Opinion: Opening the door to technology for the next generation of women
Written for Daily Hive by Alicia Close, Founder & CEO, Women in Tech World
Vancouver has become home to some of the world’s largest clusters for visual effects, animation, and virtual/augmented/mixed reality. We are now widely recognized as a tech hub, with three of Canada’s $1B unicorns (Avigilon, Hootsuite and Slack) calling Vancouver home.
There is no question that our technology industry is hot. It is one of the fastest growing sectors in our province with more than 83,400 tech-related job openings expected by 2027.
However, despite this growth of opportunity in B.C., there are systemic barriers for women and girls limiting their participation in the industry. According to Canada’s Gender Equity Roadmap: A Study of Women in Tech, a recent report released by Women in Tech World, girls continue to be told within the elementary and secondary school system that science, technology, engineering and mathematics (STEM) courses are too difficult or that it’s not a good place for them.
There are a variety of worrying stats for women in tech. According to the Minerva Foundation’s BC Tech Scorecard, women in tech represent 20% of the workforce and fill 23% of senior executive management positions — only three out of a basket of 25 Vancouver tech companies are women-led. These stats are consistent with what is reported in tech communities right across the country.
Without women in Vancouver’s tech space, the industry lacks the diversity of perspective and skill-set that are essential for growth and a foundation for good business. Women advocacy groups like the Minerva BC, Female Funders, Women in Games and GIRLsmarts4tech, as well as a growing number of women-driven mentorship and networking opportunities led by industry groups like the BC Tech Association, are addressing this gap.
According to Jill Tipping, President and CEO of the BC Tech Association, for B.C. to be the best place to grow a tech company, the province needs to be an appealing and welcoming industry for everyone. We need a diverse and inclusive ecosystem that will attract a new generation of talented and passionate leaders.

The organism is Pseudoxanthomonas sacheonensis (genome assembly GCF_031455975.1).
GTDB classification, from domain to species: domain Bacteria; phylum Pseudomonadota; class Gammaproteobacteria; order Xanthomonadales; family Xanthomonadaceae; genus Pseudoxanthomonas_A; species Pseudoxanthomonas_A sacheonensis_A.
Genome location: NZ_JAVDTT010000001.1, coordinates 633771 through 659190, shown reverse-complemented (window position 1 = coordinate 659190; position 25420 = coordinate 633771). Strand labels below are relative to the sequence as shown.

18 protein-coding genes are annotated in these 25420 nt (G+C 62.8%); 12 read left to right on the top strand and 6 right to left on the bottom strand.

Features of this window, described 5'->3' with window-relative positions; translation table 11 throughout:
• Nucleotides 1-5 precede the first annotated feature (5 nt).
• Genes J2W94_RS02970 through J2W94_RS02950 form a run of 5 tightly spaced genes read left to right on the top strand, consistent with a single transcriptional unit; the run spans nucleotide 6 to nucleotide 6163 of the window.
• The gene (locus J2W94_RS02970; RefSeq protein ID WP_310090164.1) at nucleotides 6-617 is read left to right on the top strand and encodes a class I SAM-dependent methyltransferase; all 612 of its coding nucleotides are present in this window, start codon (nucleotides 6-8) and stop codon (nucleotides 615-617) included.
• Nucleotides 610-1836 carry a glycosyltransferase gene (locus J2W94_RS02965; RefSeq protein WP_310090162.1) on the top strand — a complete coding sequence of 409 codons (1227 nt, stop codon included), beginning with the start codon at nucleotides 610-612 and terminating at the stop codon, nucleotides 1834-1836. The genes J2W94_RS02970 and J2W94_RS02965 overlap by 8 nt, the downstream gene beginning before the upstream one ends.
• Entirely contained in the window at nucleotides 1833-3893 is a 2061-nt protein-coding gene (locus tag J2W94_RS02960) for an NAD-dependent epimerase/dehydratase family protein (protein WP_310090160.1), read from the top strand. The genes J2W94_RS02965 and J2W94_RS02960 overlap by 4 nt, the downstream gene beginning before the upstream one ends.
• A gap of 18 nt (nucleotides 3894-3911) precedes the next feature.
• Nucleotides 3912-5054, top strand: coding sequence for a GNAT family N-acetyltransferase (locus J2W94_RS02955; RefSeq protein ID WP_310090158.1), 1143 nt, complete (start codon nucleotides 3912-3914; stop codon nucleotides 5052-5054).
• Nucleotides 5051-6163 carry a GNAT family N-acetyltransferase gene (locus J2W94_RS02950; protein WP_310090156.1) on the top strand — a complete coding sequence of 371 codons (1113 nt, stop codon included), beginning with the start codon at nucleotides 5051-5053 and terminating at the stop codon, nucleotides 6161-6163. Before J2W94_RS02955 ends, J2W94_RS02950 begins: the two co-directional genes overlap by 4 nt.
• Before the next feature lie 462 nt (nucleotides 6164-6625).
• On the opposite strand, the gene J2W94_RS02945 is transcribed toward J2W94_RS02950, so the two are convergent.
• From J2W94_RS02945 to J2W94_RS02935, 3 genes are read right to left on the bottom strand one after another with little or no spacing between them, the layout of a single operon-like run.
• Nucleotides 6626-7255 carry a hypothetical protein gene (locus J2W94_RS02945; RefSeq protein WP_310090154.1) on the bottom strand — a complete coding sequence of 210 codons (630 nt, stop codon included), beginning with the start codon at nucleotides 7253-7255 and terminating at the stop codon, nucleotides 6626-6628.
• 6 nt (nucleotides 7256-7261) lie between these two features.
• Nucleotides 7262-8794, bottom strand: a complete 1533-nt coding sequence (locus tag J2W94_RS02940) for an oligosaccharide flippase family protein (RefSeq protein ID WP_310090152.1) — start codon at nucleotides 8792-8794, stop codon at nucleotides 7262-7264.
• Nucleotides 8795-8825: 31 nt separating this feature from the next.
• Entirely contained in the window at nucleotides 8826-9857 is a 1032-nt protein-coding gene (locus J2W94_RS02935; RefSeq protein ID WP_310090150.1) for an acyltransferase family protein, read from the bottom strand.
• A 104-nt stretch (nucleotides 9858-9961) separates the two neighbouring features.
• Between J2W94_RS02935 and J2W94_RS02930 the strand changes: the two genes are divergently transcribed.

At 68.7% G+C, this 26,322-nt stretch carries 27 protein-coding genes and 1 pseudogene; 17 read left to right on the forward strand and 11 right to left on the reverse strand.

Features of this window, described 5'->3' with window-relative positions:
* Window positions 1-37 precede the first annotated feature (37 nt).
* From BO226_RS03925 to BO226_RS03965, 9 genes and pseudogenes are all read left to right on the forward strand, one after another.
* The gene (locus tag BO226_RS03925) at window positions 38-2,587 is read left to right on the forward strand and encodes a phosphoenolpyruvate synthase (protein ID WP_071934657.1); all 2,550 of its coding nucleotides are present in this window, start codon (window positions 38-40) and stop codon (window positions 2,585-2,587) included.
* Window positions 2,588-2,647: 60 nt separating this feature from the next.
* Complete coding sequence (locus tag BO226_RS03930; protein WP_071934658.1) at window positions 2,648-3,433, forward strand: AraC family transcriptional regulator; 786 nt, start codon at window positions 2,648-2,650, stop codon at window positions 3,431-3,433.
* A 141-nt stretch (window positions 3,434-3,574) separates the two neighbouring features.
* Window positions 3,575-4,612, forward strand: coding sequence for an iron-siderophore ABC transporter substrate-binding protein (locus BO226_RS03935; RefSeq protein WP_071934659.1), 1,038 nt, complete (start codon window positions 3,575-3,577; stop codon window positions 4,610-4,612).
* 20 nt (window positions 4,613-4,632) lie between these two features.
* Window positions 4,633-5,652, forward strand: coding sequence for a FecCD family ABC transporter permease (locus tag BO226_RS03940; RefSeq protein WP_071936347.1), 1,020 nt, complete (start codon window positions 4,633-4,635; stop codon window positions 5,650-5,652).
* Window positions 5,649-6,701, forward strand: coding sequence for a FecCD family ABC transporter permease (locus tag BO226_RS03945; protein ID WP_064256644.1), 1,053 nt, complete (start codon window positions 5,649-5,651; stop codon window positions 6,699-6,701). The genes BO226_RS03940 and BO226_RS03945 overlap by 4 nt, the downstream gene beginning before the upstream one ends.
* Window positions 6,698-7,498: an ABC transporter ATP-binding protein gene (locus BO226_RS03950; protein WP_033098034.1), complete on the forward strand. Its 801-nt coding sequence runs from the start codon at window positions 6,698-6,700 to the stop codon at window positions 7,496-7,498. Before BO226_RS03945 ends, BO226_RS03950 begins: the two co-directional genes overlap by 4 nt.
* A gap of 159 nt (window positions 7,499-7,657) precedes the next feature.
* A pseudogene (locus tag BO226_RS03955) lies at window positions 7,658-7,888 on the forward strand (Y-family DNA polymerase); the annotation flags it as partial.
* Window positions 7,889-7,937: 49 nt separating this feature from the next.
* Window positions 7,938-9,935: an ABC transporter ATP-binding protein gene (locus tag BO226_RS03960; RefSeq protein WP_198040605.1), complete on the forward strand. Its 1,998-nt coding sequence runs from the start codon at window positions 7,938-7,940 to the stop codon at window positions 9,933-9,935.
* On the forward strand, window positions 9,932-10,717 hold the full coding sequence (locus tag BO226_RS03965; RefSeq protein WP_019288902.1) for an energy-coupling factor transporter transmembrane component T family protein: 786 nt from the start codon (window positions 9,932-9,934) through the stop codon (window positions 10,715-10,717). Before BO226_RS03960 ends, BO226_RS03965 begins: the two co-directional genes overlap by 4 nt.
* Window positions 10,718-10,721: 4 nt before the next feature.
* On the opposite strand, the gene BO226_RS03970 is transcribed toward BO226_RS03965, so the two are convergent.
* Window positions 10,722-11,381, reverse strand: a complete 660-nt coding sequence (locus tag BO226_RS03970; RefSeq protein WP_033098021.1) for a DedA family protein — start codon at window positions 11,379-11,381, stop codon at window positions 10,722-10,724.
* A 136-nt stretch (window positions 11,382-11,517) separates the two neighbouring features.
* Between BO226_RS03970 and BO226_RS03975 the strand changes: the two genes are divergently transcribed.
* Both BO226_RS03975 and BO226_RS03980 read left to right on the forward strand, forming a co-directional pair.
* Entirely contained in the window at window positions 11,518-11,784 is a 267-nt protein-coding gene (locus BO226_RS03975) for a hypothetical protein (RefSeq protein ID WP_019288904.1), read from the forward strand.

For the third year in a row, Doors Open to Technology (DOT) is bringing together passionate leaders in the technology space to expose B.C. high school students to the immense career opportunities awaiting them in B.C.’s fastest growing sector. At the first of three events happening this school year, DOT recently brought together more than 100 young women in grades 10 to 12 with the specific aim of closing this gender gap in its early stages.
The students heard from women leaders at Microsoft Vancouver and Sony Pictures Imageworks Canada and toured the office spaces of some of Vancouver’s most sought-after tech employers. The hosts hope the experience will inspire and encourage girls to consider an entry program into STEM or a career they may not have considered.
Collectively, we need to encourage more opportunities to stand up, lean in and open doors to make tech workplaces inviting, inclusive and diverse for the next generation. B.C’s tech industry is filled with women and men at all levels within an organization who put their hand up. Why not you?
Programs like DOT serve to inspire young women to see a bit of themselves in the women leaders standing before them. You can’t be what you can’t see. It’s up to us to take the lead in creating a new and more diverse workforce. It starts with education, training and awareness–opening the door to technology for the next generation of women. Let’s get creative in the process.
Doors Open to Technology was delivered in partnership between the Government of British Columbia, BC Hydro, SAP, Microsoft Vancouver, Absolute Software, Sony Pictures Imageworks Canada, True Calling, NATIONAL PR and Graphic Impressions. Upcoming events will take place in Victoria on Feb 5, 2019 and in Vancouver on April 24 & 25, 2019.